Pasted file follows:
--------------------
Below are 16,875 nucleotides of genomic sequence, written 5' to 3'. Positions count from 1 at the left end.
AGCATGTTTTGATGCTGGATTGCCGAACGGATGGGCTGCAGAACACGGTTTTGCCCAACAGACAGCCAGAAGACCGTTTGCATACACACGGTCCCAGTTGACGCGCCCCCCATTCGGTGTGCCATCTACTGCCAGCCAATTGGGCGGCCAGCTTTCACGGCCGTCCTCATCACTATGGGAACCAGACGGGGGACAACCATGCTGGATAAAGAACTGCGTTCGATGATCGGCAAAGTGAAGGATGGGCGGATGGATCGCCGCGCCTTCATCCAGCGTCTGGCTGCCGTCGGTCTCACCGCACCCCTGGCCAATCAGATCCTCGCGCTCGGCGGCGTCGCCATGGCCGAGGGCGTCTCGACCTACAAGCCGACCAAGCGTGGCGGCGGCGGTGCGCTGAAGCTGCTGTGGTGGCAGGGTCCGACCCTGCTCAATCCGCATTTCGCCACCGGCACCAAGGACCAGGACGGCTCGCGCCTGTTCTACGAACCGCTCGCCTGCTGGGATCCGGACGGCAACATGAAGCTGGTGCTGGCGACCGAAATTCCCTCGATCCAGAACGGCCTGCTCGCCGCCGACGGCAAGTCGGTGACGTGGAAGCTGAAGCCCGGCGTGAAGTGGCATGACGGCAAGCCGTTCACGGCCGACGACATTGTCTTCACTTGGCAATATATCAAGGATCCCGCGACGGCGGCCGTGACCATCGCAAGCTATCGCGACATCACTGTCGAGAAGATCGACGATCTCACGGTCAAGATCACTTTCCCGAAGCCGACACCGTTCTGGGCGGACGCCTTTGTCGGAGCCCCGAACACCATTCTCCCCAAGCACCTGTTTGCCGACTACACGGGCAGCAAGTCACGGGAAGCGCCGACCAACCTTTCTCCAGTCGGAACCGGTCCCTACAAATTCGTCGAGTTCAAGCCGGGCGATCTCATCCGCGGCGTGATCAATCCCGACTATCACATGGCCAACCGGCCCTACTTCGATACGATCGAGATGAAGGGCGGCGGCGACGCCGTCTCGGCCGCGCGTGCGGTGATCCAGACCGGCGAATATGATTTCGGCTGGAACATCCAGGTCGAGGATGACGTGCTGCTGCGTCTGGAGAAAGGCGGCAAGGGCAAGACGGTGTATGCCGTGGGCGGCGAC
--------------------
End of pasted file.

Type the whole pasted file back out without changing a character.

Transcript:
Below are 16,875 nucleotides of genomic sequence, written 5' to 3'. Positions count from 1 at the left end.
AGCATGTTTTGATGCTGGATTGCCGAACGGATGGGCTGCAGAACACGGTTTTGCCCAACAGACAGCCAGAAGACCGTTTGCATACACACGGTCCCAGTTGACGCGCCCCCCATTCGGTGTGCCATCTACTGCCAGCCAATTGGGCGGCCAGCTTTCACGGCCGTCCTCATCACTATGGGAACCAGACGGGGGACAACCATGCTGGATAAAGAACTGCGTTCGATGATCGGCAAAGTGAAGGATGGGCGGATGGATCGCCGCGCCTTCATCCAGCGTCTGGCTGCCGTCGGTCTCACCGCACCCCTGGCCAATCAGATCCTCGCGCTCGGCGGCGTCGCCATGGCCGAGGGCGTCTCGACCTACAAGCCGACCAAGCGTGGCGGCGGCGGTGCGCTGAAGCTGCTGTGGTGGCAGGGTCCGACCCTGCTCAATCCGCATTTCGCCACCGGCACCAAGGACCAGGACGGCTCGCGCCTGTTCTACGAACCGCTCGCCTGCTGGGATCCGGACGGCAACATGAAGCTGGTGCTGGCGACCGAAATTCCCTCGATCCAGAACGGCCTGCTCGCCGCCGACGGCAAGTCGGTGACGTGGAAGCTGAAGCCCGGCGTGAAGTGGCATGACGGCAAGCCGTTCACGGCCGACGACATTGTCTTCACTTGGCAATATATCAAGGATCCCGCGACGGCGGCCGTGACCATCGCAAGCTATCGCGACATCACTGTCGAGAAGATCGACGATCTCACGGTCAAGATCACTTTCCCGAAGCCGACACCGTTCTGGGCGGACGCCTTTGTCGGAGCCCCGAACACCATTCTCCCCAAGCACCTGTTTGCCGACTACACGGGCAGCAAGTCACGGGAAGCGCCGACCAACCTTTCTCCAGTCGGAACCGGTCCCTACAAATTCGTCGAGTTCAAGCCGGGCGATCTCATCCGCGGCGTGATCAATCCCGACTATCACATGGCCAACCGGCCCTACTTCGATACGATCGAGATGAAGGGCGGCGGCGACGCCGTCTCGGCCGCGCGTGCGGTGATCCAGACCGGCGAATATGATTTCGGCTGGAACATCCAGGTCGAGGATGACGTGCTGCTGCGTCTGGAGAAAGGCGGCAAGGGCAAGACGGTGTATGCCGTGGGCGGCGAC